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  • Fanny Hill and the Legibility of Consent
  • Aaron Hanlon

Scholars of pornography in the digital age have documented considerable erotic interest in images of women in pain.1 As controversial gender theorist Hugo Schwyzer observed more than a decade ago in a widely circulated essay for the feminist site Jezebel, images in mainstream heterosexual pornography place considerable pressure on women to "focus on performance rather than their own pleasure," "to prove the all-important capacity to endure pain."2 It is likewise difficult to read John Cleland's Memoirs of a Woman of Pleasure (hereafter Fanny Hill), widely credited as the first English work of prose pornography, without observing how central to Cleland's portrayal of erotic pleasure is the imperative that women demonstrate the capacity to endure pain.3 Fanny Hill's intense and repetitive interest in women's pain is crucial, I argue, for understanding how Cleland's novel figures consent.4 Because Fanny Hill largely dispenses with the emotional and psychological entanglements of sex, minimizing or eliding matters of intent and interiority, its pornographic images constitute the primary body of evidence for determining how Cleland's novel figures consent, specifically how it eroticizes the ambivalence or ambiguity of ostensibly consenting, yet violent and painful sex acts.

In the study of the eighteenth-century novel, the term consent invokes a number of distinct but interlocking concerns. The most familiar of these include the age at which one could obtain a marriage license without the consent of one's father; the age at which one could legally consent to sex, expressed variously as ten, twelve, and sixteen in early modern England; the pressuring of individuals into marriage by setting conditions on inheritance (or by other forms of leverage); and the more general conditions—apart from age—under which people engage in sex, or under which rape occurs, both within and outside of marriage.5 This essay focuses on the last of these issues of consent in Fanny Hill, though with acknowledgement that Cleland's decision to write a pornographic novel that culminates in marriage reflects how consent in one of these forms is never wholly separable from consent in the others. Particularly with the changes introduced with Lord Hardwicke's 1753 Marriage Act, which opponents believed [End Page 941] "wrongly privileged social and familial stability over individual freedom and desire," matters of individual will could easily become conflated with legal and familial obligations.6 Eve Tavor Bannet argues that the 1753 Marriage Act "demanded and accomplished a sexual revolution that materially changed women's lives, redefined the family, and almost alone created those modern categories the 'unmarried mother' and the 'fatherless child' as outlaws condemned to pay the social and economic price for intercourse not regulated by law and registered with the state."7 "Women's novels and tracts diverge according to whether they were written before or after the Marriage Act," writes Bannet; however, in the case of Fanny Hill, published before the act, matters of consent are already confounded by and inseparable from the facts of Fanny's working conditions.8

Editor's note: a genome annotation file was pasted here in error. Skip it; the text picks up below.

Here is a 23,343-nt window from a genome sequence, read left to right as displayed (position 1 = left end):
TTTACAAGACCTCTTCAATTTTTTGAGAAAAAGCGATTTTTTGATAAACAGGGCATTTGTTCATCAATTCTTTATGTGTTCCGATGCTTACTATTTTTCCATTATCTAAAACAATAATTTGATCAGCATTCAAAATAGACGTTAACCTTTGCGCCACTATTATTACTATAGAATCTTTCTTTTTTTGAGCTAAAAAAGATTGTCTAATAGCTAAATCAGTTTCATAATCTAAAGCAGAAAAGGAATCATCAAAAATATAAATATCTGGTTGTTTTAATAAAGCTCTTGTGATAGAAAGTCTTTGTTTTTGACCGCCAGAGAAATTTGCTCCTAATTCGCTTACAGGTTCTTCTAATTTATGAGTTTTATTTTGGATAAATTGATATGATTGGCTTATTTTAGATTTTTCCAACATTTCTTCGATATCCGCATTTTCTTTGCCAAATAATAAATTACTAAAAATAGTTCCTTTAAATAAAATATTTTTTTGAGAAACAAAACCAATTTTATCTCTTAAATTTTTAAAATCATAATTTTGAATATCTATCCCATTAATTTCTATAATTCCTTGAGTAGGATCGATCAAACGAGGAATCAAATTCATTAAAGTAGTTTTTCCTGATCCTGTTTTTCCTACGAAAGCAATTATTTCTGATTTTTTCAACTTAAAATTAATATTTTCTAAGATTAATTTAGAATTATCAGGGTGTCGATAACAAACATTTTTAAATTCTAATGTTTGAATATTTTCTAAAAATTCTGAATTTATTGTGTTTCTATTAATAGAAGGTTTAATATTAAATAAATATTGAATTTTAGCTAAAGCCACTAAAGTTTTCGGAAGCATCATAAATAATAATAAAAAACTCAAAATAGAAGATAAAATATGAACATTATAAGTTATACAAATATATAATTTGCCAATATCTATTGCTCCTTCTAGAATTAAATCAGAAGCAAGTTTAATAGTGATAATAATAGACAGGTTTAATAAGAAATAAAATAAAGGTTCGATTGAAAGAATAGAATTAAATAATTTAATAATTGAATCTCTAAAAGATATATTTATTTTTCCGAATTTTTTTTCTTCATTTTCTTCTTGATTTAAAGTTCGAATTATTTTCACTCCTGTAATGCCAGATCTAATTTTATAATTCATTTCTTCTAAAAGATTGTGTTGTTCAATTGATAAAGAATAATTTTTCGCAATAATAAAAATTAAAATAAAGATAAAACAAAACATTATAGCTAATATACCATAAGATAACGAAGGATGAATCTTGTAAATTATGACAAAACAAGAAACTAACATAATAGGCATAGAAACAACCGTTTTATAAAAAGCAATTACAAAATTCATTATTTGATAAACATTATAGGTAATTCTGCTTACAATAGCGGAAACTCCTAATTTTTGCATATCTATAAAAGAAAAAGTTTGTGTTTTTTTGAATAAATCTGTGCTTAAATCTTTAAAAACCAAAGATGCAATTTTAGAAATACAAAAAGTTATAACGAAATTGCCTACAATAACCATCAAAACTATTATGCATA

Attuned to the inseparability of multiple forms of consent in the eighteenth-century novel, Andrea Haslanger argues that Fanny Hill is an anti-Pamela novel because it "offers crucial commentary on Pamela and on the marriage plot in general" by testing "the ability of marriage to extend retroactive consent and excuse previous harm."9 Central to Haslanger's argument is that Fanny Hill is able to critique retroactive consent through marriage—as in Pamela—by taking that motif to its logical extremes, portraying degrees of sexual violence that can never register as harm, nor as violations of consent, because "the novel depicts speechlessness and senselessness as signs of pleasure's transports," and "demonstrates that neither a sign of bodily injury … nor a verbal report of it … can be taken as a true indication of injury."10 Thus, Fanny Hill "does not acknowledge the possibility that sexually incurred pain may not be a form of pleasure but may in fact be a genuine form of harm."11

My aim in this essay is not to contest Haslanger's reading of Fanny Hill as an anti-Pamela novel...


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